Continued Fraction Expansion Problems

Hello All, I have some questions regarding Continued Fraction Expansion.

As an initial reference, these problems have come from my textbook in the "additional examples" area. My book doesn't really give the best explanation of those examples all the time, and as a result I have a few questions.

Q1. The numbers a_k can be found for 113/50 by using a continued fraction algorithm. Note that 113/50 is rational, and as a result it will have to terminate. Can anyone help me find this a_k ?

Q2. Given the following, one should be able to form a continued fraction expansion for $\displaystyle e $.

We initially write (x,y,z,....) for the continued fraction of $\displaystyle x + (1/(y+(1/(z+(1/...)))))$. From here, the continued fraction expansion for $\displaystyle 2.718281828459045$ is $\displaystyle (2,1,2,1,1,4,1,1,6,1,1,8,1,1) $. Knowing this, how many terms are necessary in order to accurately get 4 decimal places (2.718) ?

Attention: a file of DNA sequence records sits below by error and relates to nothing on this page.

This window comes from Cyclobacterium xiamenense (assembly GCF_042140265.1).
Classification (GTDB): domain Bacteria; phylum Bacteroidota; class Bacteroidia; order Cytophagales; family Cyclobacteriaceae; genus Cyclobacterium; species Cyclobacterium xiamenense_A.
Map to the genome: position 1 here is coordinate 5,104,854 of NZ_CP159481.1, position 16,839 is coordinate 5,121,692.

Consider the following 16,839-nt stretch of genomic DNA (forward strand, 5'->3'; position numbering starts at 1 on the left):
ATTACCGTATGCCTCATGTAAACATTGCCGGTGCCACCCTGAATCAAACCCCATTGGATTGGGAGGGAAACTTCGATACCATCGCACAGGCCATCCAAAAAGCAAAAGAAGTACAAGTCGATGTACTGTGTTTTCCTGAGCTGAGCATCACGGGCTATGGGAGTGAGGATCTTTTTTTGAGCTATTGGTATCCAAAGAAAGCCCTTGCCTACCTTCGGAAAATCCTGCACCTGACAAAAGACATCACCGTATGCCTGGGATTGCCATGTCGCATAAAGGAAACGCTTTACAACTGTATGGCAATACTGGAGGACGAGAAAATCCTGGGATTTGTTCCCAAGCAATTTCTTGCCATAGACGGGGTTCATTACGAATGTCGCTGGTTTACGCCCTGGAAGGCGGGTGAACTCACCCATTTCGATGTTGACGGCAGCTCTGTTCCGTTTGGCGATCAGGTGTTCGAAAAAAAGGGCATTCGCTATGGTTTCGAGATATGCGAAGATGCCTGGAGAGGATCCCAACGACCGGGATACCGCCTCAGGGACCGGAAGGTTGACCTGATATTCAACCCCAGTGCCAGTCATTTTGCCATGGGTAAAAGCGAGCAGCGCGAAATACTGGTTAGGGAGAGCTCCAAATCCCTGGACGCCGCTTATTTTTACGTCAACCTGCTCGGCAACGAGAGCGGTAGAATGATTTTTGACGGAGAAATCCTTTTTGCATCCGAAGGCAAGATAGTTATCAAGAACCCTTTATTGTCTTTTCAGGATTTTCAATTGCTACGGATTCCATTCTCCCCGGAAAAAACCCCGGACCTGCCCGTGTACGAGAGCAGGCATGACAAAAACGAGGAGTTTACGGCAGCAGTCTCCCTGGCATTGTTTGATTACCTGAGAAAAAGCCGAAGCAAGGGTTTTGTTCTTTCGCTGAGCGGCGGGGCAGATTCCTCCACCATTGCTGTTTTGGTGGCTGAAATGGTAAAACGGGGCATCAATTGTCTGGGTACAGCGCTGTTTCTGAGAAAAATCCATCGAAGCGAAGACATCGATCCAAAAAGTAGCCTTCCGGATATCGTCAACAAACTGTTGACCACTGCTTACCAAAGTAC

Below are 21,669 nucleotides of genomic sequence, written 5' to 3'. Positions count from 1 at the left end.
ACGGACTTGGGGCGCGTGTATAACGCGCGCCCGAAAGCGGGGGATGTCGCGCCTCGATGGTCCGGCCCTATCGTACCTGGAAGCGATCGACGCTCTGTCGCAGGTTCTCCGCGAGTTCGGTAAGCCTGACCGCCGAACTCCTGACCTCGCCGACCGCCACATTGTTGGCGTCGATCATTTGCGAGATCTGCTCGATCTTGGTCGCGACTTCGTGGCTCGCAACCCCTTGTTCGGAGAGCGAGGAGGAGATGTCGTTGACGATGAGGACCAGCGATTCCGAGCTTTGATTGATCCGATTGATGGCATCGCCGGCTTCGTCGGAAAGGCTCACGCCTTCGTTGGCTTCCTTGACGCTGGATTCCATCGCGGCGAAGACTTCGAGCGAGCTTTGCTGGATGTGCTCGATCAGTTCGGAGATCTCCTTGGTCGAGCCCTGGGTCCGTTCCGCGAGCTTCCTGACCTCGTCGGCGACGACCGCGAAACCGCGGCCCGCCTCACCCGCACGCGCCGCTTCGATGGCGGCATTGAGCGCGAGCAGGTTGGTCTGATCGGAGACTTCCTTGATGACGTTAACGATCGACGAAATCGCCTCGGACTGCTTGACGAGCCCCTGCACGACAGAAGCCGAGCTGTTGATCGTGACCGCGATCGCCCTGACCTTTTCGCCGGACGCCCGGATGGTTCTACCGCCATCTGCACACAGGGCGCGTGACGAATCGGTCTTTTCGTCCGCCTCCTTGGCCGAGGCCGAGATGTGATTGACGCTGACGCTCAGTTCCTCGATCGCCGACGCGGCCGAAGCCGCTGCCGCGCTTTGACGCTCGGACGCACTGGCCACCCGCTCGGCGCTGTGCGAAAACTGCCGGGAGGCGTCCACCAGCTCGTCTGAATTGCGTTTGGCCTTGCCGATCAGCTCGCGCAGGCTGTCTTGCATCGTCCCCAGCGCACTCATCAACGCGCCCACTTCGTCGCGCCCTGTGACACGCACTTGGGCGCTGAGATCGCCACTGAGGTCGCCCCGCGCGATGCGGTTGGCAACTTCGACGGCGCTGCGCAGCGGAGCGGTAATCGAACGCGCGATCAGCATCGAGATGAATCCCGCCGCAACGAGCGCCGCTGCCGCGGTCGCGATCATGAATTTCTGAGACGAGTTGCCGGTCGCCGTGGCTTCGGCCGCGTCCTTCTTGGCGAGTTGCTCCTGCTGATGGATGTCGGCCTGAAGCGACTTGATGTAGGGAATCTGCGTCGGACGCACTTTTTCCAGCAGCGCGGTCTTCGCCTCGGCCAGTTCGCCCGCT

Q3. Assume that x=Sqrt[3]-1. It can be proven that x = 1/(1+(1/(2+x))). __Can somebody prove this?__ After it has been proven, the proof can be used to find the continued fraction expansion for x __(Can somebody show this?)__. Next, __find__ the continued franction expansion for Sqrt[3]. Once completed, a good accuracy check is that the first 6 or 7 terms of the expansion should give a reasonable approximation for Sqrt[3]. (The underlined portions are the questions I am asking).

Q4. What is the continued fraction expansion of Sqrt[5]? My book notes that it might be helpful if "you find the continued fraction explansion of x where 0<x<1 and x is related to Sqrt[5].

Q5. What is the continued fraction expansion of Sqrt[7]? My book notes that part of the expansion is (2,1,1,1,4,1,1,1,...). Is the next entry in this expansion a 2 or a 4 ? Also, it mentions that you can find some number like what I had mentioned in Q4, and once we have our answer we should be able to show why it is correct.

Any help is appreciated!